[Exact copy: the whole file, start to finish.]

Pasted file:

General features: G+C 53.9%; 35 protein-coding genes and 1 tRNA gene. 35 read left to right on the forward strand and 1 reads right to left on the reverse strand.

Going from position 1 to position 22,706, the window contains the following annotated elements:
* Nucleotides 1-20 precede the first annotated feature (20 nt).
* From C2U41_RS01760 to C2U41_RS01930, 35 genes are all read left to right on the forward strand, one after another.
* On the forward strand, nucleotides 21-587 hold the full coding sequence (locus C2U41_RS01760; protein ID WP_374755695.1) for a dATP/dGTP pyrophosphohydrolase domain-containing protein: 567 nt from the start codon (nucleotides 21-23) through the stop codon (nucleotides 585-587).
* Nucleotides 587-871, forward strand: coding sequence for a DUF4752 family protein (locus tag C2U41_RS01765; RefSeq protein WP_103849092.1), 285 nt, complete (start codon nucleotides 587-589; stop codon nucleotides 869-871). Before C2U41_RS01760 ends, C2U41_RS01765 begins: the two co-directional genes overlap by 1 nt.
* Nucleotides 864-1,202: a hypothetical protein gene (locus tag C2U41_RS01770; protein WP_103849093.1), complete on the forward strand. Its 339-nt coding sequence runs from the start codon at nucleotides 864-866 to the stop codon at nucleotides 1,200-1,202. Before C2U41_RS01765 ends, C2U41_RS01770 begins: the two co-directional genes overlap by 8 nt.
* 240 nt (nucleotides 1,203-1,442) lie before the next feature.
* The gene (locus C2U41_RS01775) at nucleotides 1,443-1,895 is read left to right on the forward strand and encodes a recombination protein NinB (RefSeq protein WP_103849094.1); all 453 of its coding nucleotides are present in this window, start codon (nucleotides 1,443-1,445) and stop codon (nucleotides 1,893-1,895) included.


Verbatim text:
General features: G+C 53.9%; 35 protein-coding genes and 1 tRNA gene. 35 read left to right on the forward strand and 1 reads right to left on the reverse strand.

Going from position 1 to position 22,706, the window contains the following annotated elements:
* Nucleotides 1-20 precede the first annotated feature (20 nt).
* From C2U41_RS01760 to C2U41_RS01930, 35 genes are all read left to right on the forward strand, one after another.
* On the forward strand, nucleotides 21-587 hold the full coding sequence (locus C2U41_RS01760; protein ID WP_374755695.1) for a dATP/dGTP pyrophosphohydrolase domain-containing protein: 567 nt from the start codon (nucleotides 21-23) through the stop codon (nucleotides 585-587).
* Nucleotides 587-871, forward strand: coding sequence for a DUF4752 family protein (locus tag C2U41_RS01765; RefSeq protein WP_103849092.1), 285 nt, complete (start codon nucleotides 587-589; stop codon nucleotides 869-871). Before C2U41_RS01760 ends, C2U41_RS01765 begins: the two co-directional genes overlap by 1 nt.
* Nucleotides 864-1,202: a hypothetical protein gene (locus tag C2U41_RS01770; protein WP_103849093.1), complete on the forward strand. Its 339-nt coding sequence runs from the start codon at nucleotides 864-866 to the stop codon at nucleotides 1,200-1,202. Before C2U41_RS01765 ends, C2U41_RS01770 begins: the two co-directional genes overlap by 8 nt.
* 240 nt (nucleotides 1,203-1,442) lie before the next feature.
* The gene (locus C2U41_RS01775) at nucleotides 1,443-1,895 is read left to right on the forward strand and encodes a recombination protein NinB (RefSeq protein WP_103849094.1); all 453 of its coding nucleotides are present in this window, start codon (nucleotides 1,443-1,445) and stop codon (nucleotides 1,893-1,895) included.